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In his first address to a joint session of Congress five years ago, President Obama established an important – and some would argue, audacious – goal for our nation: “By 2020, America will once again have the highest proportion of college graduates in the world.”

Donald E. Heller
Donald E. Heller

Though meeting this goal this would be a great achievement with positive economic benefits, it is unlikely that we will meet the President’s goal and catch the other leading countries by 2020.

The link between educational attainment and economic growth is well documented. In general, as countries increase the average level of education attained by their citizens, the stronger and more competitive their economies become.

Related: Looking to the rest of the world

However, little has changed in the ensuing five years since President Obama established this goal. The U.S. rate has crept up, less than a percentage point per year, but other countries are not standing still. Unfortunately, the audaciousness of the goal is borne out by the facts. When Obama established this goal, just over 40 percent of Americans above the age of 25 had some form of postsecondary degree. Other countries, however, were far ahead of the United States. Half of Canadian adults, for example, had a college degree.  In Japan, it was 44 percent; Israel, 45 percent.

This does not mean, however, that we should not continue to take steps to ensure more Americans enroll in and successfully complete college. To do so will require a partnership between multiple entities, including K-12 educational institutions across the country, the states, the federal government, and colleges and universities. And it is important to remember that “college” does not mean only a bachelor’s degree.  There are many community college degrees and certificates that carry real value in labor markets and allow people to earn a decent living.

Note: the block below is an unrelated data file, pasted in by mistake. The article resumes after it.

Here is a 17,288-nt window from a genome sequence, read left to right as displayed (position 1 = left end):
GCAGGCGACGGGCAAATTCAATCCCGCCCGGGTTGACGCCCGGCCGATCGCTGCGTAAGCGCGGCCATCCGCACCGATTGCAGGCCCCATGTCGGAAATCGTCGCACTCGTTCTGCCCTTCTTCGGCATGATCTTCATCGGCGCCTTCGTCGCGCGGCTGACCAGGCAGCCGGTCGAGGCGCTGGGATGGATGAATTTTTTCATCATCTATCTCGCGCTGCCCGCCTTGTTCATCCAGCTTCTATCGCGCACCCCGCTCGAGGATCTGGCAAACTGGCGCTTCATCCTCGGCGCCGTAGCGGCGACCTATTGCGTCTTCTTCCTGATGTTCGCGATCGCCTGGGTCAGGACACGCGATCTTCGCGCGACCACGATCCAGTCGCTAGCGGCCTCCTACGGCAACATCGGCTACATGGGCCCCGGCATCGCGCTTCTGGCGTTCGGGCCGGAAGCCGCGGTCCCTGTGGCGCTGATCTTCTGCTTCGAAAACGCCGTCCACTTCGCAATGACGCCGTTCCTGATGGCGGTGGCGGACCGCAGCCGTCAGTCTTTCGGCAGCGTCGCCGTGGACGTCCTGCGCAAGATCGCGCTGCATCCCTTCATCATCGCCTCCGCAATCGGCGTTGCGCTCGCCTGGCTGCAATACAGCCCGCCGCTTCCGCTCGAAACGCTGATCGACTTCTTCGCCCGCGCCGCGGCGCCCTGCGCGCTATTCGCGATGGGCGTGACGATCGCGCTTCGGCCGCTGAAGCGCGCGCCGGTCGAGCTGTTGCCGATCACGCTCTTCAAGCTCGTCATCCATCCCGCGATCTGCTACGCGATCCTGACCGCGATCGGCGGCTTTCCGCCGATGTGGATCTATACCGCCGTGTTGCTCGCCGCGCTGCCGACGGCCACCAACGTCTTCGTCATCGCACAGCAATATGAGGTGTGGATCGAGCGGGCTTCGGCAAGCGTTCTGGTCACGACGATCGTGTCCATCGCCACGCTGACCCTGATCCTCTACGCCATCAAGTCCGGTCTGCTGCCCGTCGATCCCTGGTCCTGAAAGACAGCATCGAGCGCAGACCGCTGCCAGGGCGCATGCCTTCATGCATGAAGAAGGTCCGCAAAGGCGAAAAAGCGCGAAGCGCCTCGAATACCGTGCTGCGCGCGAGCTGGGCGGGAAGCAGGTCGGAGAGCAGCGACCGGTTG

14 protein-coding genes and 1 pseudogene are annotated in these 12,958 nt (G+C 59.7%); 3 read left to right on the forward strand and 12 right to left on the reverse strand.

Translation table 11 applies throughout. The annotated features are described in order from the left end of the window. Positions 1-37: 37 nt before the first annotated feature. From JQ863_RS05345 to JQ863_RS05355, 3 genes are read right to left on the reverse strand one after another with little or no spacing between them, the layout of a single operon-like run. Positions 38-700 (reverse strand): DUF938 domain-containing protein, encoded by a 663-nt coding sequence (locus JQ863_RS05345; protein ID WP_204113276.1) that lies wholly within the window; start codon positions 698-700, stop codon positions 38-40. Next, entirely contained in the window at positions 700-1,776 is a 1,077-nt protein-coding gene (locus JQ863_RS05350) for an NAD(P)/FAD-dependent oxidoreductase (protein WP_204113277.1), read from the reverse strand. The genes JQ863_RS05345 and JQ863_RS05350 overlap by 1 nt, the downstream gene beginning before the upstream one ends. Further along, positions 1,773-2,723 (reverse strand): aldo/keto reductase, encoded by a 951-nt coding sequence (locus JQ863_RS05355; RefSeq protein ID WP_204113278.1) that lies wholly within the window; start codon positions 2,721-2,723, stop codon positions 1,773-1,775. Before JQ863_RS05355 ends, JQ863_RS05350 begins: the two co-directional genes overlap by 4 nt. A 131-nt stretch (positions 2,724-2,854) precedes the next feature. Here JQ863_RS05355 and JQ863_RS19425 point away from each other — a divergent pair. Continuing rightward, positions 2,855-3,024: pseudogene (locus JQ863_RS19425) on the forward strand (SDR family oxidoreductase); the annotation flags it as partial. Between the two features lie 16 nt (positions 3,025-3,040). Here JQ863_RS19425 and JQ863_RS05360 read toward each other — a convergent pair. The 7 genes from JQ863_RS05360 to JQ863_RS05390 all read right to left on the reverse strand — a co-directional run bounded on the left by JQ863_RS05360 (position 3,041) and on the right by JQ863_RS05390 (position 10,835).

Related: Can universities be embarrassed into raising graduation rates?

Here’s what each entity needs to do to help increase the rate of postsecondary attainment in the country:

  • K-12 schools: Our nation’s elementary and secondary schools need to ensure that all students are provided with an opportunity to graduate from high school and be career or college ready.  This means they need to be prepared to do college-level coursework, and not get mired in remedial courses that often carry no college-level credit and become a dead end toward completing a degree or certificate.  Data from Complete College America show that 52 percent of community colleges students and 20 percent of those in four-year institutions took at least one remedial course.  These numbers need to be reduced so students are enrolled in credit-bearing courses, and the way to do this is to improve the quality of K-12 education.
  • State governments: States need to ensure that both K-12 and higher education are adequately funded.  We want students who can graduate high school prepared for lifelong learning and/or careers.  State governments need to remain committed to higher education so a college degree remains affordable for all students.  State-funded scholarships need to be targeted at those students with financial need, and, should not be used to reward students who had the advantages of coming from wealthier families and attending better schools.
  • Federal government: Congress and the administration need to ensure that there is adequate financial aid so that a college education can stay within the reach of all families.  The maximum Pell Grant, the nation’s most highly-targeted, large-scale grant program, should be increased to returning its purchasing power to the highs it reached three decades ago, when it covered more than three-quarters of the cost of attendance at public universities.  The Obama administration’s efforts to make income-based repayment of student loans available to more students is also an important step toward improving college affordability.
  • Colleges and universities: Higher education institutions play an important role as well.  They must strive to keep their costs down, to be able to reduce the growth rate of tuition prices, which has averaged more than twice the inflation rate for over three decades.  They must also ensure that they are providing an adequate education to all students, including those who are well prepared coming out of high school as well as those with weaker preparation.  And they must ensure that their scholarship aid is focused on the most financially needy students.

Related: High schools may have to pay for unprepared graduates

All of these partners are necessary for us to increase the proportion of Americans who have a college degree or certificate. No one group can accomplish this goal on its own. If we all pull together, only then will our nation have a chance to close ground with other countries which are increasing investment in the education of their citizens, and allow us increase our global competitiveness. The question becomes, can we all pull together?

Donald E. Heller is dean of the College of Education at Michigan State University in East Lansing.  

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